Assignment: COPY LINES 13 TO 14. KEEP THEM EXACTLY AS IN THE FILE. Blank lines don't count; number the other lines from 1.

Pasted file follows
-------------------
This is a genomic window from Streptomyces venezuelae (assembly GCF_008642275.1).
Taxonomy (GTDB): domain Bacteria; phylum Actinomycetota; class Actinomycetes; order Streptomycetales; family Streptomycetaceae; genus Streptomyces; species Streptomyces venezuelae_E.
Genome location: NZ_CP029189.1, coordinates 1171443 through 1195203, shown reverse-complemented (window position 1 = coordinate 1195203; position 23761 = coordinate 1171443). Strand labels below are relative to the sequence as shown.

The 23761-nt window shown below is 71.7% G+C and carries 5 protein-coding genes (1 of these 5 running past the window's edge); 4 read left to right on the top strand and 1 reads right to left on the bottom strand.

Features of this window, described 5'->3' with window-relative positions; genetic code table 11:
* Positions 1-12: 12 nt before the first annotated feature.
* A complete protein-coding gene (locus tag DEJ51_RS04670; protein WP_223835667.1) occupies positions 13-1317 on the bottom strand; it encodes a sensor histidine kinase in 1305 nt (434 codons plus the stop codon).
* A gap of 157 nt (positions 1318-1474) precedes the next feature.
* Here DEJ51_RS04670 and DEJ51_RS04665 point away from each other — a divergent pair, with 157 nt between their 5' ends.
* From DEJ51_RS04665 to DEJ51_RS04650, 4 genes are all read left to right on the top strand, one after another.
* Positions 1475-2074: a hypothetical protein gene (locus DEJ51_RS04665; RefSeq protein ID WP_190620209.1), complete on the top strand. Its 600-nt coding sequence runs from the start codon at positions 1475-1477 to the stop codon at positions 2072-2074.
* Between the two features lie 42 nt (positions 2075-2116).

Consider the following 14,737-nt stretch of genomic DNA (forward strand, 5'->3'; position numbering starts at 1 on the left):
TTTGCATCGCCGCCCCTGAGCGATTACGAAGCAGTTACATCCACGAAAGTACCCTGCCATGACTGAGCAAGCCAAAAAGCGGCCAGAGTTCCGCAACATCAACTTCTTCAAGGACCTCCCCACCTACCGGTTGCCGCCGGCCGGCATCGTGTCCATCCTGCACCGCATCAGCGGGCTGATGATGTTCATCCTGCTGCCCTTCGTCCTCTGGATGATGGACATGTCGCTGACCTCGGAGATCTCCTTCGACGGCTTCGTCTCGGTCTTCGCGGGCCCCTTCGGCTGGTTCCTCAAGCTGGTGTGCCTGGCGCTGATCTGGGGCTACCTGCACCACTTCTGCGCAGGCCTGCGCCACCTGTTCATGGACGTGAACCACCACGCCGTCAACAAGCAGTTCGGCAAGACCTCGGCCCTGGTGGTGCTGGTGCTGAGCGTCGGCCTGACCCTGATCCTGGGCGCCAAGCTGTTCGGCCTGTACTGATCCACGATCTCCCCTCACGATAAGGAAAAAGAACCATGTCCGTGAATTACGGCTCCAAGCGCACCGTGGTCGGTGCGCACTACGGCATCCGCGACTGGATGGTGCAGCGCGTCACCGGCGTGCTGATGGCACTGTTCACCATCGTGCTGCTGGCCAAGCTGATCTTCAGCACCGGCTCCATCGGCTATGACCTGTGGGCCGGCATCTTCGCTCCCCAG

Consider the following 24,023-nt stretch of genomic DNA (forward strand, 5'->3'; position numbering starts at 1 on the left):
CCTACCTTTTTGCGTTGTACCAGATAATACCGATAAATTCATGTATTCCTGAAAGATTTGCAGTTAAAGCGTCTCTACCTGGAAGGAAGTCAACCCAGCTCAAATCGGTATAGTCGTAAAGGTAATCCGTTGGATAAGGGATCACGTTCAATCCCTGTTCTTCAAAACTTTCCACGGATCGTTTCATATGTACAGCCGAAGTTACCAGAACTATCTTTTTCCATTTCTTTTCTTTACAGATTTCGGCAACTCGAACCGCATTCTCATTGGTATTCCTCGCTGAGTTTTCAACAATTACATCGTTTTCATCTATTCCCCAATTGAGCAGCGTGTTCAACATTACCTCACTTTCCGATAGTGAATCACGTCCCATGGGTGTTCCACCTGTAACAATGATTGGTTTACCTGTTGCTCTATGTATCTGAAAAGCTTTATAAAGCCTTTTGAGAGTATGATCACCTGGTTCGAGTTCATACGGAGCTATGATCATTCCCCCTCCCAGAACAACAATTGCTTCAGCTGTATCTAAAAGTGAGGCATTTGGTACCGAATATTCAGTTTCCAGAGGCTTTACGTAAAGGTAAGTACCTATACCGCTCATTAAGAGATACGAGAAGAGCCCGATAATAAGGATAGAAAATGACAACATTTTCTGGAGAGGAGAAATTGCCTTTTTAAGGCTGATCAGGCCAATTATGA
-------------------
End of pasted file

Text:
Consider the following 14,737-nt stretch of genomic DNA (forward strand, 5'->3'; position numbering starts at 1 on the left):
TTTGCATCGCCGCCCCTGAGCGATTACGAAGCAGTTACATCCACGAAAGTACCCTGCCATGACTGAGCAAGCCAAAAAGCGGCCAGAGTTCCGCAACATCAACTTCTTCAAGGACCTCCCCACCTACCGGTTGCCGCCGGCCGGCATCGTGTCCATCCTGCACCGCATCAGCGGGCTGATGATGTTCATCCTGCTGCCCTTCGTCCTCTGGATGATGGACATGTCGCTGACCTCGGAGATCTCCTTCGACGGCTTCGTCTCGGTCTTCGCGGGCCCCTTCGGCTGGTTCCTCAAGCTGGTGTGCCTGGCGCTGATCTGGGGCTACCTGCACCACTTCTGCGCAGGCCTGCGCCACCTGTTCATGGACGTGAACCACCACGCCGTCAACAAGCAGTTCGGCAAGACCTCGGCCCTGGTGGTGCTGGTGCTGAGCGTCGGCCTGACCCTGATCCTGGGCGCCAAGCTGTTCGGCCTGTACTGATCCACGATCTCCCCTCACGATAAGGAAAAAGAACCATGTCCGTGAATTACGGCTCCAAGCGCACCGTGGTCGGTGCGCACTACGGCATCCGCGACTGGATGGTGCAGCGCGTCACCGGCGTGCTGATGGCACTGTTCACCATCGTGCTGCTGGCCAAGCTGATCTTCAGCACCGGCTCCATCGGCTATGACCTGTGGGCCGGCATCTTCGCTCCCCAG